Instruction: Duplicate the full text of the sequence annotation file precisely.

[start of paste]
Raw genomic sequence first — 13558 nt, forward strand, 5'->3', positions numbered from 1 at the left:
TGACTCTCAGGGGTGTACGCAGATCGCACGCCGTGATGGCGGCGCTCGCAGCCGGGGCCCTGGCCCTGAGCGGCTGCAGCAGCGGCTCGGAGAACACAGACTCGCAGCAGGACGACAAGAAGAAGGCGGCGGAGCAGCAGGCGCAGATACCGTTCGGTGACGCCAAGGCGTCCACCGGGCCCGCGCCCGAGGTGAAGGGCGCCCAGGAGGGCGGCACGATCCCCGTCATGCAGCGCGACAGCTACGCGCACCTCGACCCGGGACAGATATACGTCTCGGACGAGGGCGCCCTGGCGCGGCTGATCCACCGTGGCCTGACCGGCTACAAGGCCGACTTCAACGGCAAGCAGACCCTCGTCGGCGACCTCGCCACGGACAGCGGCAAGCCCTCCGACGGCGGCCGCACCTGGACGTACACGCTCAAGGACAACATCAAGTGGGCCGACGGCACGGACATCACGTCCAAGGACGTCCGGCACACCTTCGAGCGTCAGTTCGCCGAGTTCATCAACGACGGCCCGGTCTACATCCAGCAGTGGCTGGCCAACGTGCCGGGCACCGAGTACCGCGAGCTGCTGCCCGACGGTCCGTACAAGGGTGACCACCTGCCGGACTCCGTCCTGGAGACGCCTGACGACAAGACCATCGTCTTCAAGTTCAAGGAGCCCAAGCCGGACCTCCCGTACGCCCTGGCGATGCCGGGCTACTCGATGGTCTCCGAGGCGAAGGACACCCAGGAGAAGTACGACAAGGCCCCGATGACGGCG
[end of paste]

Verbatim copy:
Raw genomic sequence first — 13558 nt, forward strand, 5'->3', positions numbered from 1 at the left:
TGACTCTCAGGGGTGTACGCAGATCGCACGCCGTGATGGCGGCGCTCGCAGCCGGGGCCCTGGCCCTGAGCGGCTGCAGCAGCGGCTCGGAGAACACAGACTCGCAGCAGGACGACAAGAAGAAGGCGGCGGAGCAGCAGGCGCAGATACCGTTCGGTGACGCCAAGGCGTCCACCGGGCCCGCGCCCGAGGTGAAGGGCGCCCAGGAGGGCGGCACGATCCCCGTCATGCAGCGCGACAGCTACGCGCACCTCGACCCGGGACAGATATACGTCTCGGACGAGGGCGCCCTGGCGCGGCTGATCCACCGTGGCCTGACCGGCTACAAGGCCGACTTCAACGGCAAGCAGACCCTCGTCGGCGACCTCGCCACGGACAGCGGCAAGCCCTCCGACGGCGGCCGCACCTGGACGTACACGCTCAAGGACAACATCAAGTGGGCCGACGGCACGGACATCACGTCCAAGGACGTCCGGCACACCTTCGAGCGTCAGTTCGCCGAGTTCATCAACGACGGCCCGGTCTACATCCAGCAGTGGCTGGCCAACGTGCCGGGCACCGAGTACCGCGAGCTGCTGCCCGACGGTCCGTACAAGGGTGACCACCTGCCGGACTCCGTCCTGGAGACGCCTGACGACAAGACCATCGTCTTCAAGTTCAAGGAGCCCAAGCCGGACCTCCCGTACGCCCTGGCGATGCCGGGCTACTCGATGGTCTCCGAGGCGAAGGACACCCAGGAGAAGTACGACAAGGCCCCGATGACGGCG